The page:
During the World War II era, Langston Hughes took on a prominent role as an activist. Hughes used his work to join a movement known as the Double V Campaign. The Double V Campaign started out as a slogan designed by the historically Black newspaper, The Pittsburgh Courier. The idea behind the slogan was that while African American soldiers fought for freedom abroad, the Double V Campaign fought for freedom for African Americans at home. The campaign promoted “double” victory that meant defeating fascism and Nazism abroad, while also defeating Jim Crow and inequality at home. The campaign pointed out the hypocrisy of the United States’ involvement in World War II, when freedom in America was only accessible for a white population. The movement also fought for the end to segregation and discrimination in the armed forces. Hughes used his art and fame to bring attention to the campaign during this period. This included songs, poems, radio broadcasts, and newspaper articles, some of which are featured in the Langston Hughes ephemera collection.
Program for “The Ivy Leaf Club of Alpha Kappa Alpha Sorority Presents Langston Hughes,” April 4, 1944, Langston Hughes ephemera collection, Special Collections, University of Delaware
On a Tuesday evening during World War II, Langston Hughes joined the Ivy Leaf Club of the Alpha Kappa Alpha sorority, Inc. with a message on his view on the war. Alpha Kappa Alpha was the first intercollegiate African American sorority, founded in 1908 at Howard University. The program presents Hughes as a poet whose work focuses on “the every day happenings, the idealism, the high aspirations of the new American Negro.” However, Hughes was not only reading his poetry, but also presented some of his musical pieces, among them “Freedom Road.”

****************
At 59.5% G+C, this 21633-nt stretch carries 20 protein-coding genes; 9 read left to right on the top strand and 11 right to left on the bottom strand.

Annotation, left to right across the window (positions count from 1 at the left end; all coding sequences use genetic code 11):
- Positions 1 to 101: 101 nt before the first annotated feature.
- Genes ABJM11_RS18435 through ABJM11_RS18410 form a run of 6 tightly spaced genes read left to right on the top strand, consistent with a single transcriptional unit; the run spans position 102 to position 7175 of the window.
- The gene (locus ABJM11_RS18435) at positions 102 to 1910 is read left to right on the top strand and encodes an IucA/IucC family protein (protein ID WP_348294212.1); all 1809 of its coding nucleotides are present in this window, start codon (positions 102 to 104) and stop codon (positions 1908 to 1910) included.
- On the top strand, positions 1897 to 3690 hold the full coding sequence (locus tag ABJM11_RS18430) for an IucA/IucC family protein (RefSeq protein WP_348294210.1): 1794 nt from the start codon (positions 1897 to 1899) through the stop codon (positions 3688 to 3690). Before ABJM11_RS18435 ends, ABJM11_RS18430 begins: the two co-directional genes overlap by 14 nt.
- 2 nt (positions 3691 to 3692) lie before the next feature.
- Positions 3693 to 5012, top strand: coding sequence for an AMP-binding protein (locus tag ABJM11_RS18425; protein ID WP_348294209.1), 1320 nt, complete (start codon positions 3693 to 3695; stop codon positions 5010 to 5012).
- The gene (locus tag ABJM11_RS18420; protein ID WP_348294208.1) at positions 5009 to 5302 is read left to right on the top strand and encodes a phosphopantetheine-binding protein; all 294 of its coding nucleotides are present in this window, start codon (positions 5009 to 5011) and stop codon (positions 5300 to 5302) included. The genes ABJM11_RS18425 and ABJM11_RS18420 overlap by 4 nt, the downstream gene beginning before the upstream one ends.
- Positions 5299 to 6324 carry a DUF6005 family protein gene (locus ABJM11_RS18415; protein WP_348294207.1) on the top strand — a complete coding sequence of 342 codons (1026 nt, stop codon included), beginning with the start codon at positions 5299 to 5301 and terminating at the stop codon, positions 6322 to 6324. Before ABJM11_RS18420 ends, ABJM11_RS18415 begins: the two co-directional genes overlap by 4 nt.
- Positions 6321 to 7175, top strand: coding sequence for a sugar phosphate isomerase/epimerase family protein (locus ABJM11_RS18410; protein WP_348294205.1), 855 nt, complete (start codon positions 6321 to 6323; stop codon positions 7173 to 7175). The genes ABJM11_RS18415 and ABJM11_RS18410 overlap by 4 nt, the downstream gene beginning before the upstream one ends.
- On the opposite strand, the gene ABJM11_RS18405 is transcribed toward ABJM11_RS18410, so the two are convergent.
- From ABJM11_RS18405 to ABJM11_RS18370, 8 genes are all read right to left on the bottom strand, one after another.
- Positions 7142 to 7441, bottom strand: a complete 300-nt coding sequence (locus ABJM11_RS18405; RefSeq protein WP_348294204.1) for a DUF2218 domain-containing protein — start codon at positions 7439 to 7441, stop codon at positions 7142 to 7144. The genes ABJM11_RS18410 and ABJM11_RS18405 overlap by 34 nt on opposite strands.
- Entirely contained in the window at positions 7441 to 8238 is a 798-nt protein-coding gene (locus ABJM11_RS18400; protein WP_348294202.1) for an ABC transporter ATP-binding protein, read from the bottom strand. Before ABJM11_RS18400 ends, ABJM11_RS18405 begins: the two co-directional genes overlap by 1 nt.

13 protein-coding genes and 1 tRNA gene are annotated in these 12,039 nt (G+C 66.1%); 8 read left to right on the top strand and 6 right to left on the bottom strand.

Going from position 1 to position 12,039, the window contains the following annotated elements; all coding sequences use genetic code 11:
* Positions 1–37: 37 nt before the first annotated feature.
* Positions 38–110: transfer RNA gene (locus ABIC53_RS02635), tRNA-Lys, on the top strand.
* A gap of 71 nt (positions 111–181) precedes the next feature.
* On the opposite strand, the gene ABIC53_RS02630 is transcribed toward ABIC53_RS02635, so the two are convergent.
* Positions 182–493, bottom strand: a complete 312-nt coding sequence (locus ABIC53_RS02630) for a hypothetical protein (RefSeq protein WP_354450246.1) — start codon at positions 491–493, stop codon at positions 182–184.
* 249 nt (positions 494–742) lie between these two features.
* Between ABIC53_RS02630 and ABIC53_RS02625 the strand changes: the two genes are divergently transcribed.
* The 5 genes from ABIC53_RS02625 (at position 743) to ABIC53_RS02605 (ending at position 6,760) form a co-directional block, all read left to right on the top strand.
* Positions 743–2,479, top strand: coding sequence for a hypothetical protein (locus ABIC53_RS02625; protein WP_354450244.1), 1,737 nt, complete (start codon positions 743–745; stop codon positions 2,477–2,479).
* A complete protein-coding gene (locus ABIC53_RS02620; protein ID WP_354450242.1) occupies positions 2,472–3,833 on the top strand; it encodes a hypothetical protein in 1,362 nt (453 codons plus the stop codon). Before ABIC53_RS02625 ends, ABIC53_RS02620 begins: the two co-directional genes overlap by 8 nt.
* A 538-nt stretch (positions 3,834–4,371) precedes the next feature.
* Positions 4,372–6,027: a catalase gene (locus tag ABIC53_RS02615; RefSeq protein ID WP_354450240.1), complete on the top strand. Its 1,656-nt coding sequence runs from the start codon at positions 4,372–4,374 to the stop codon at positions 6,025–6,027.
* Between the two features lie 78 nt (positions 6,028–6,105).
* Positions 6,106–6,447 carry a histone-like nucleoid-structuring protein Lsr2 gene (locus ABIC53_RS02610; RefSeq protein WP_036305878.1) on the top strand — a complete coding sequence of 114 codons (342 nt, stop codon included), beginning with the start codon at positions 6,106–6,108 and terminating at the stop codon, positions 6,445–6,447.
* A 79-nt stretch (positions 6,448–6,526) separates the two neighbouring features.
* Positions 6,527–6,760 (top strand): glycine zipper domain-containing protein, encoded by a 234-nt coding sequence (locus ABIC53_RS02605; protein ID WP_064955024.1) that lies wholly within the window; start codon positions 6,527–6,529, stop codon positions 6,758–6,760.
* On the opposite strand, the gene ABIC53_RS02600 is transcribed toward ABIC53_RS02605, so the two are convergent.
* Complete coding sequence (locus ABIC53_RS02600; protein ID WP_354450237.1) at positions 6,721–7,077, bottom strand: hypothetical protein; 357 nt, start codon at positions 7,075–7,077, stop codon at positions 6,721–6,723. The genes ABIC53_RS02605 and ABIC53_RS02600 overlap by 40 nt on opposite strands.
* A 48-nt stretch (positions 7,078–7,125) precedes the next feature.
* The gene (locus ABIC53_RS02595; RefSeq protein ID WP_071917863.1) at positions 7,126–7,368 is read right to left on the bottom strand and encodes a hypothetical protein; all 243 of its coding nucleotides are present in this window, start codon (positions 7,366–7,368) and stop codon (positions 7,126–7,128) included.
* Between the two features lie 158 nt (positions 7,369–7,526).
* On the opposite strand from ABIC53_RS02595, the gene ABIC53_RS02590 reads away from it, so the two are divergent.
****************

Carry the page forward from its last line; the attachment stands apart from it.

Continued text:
“Freedom Road” was one of the pieces Hughes wrote during World War II with the Double V Campaign’s mantra in mind. The song featured a patriotic tone of fighting against Hitler and fascism, while also making it clear that at the same time there must be freedom for Black soldiers at home. The lyrics read “United we stand, divided we fall, Let’s make this land safe for one and all. I’ve got a message, and you know it’s right, Black and white together unite and fight.”
When “Freedom Road” first came out on the radio, Hughes wrote in a letter to Noël Sullivan, wealthy philanthropist and benefactor to Hughes, that the song stemmed from his concerns about how Black soldiers were being treated in the South. He wrote that “the lower Southern elements resent colored boys in uniform and so go out of their way often to be rude and unpleasant.” He pointed out that it reflected poorly on the U.S. government and the War Department that even as they fought for freedom abroad, “they [could not] protect their soldiers in certain parts of our own country” (quoted in Rampersad 244). Hughes finished the letter by saying that he had a lot more to say but “Freedom Road [was] the best [he] could do.”
It is clear why Hughes would have wanted this song performed for the audience at the Ivy Leaf Club: he was on a journey to share the idea that twenty-eight months into the U.S.’s involvement in World War II, the country should not just be looking at victory and freedom abroad, but also at home.
-Maddy Starling (UD Summer Scholar 2021)
Program for the Committee of the Plymouth Congregational Church's “Plymouth Lecture Series 7th Anniversary Presents Langston Hughes with the Dupre Victorian Chorus,” May 5, 1944, Langston Hughes ephemera collection, Special Collections, University of Delaware
This 11-piece program highlights the Plymouth Lecture Series in Detroit, Michigan featuring Langston Hughes. The fourth page includes an introduction to the lecture series and its rationale: “In these days when our community and the nation have been seeking a constructive way out in building human relations, this Lecture Series has been able to render a real service.” By featuring Langston Hughes, the committee for this lecture series sought his opinions on how the country could better build human relations, including Hughes’ opinions on the war and civil rights.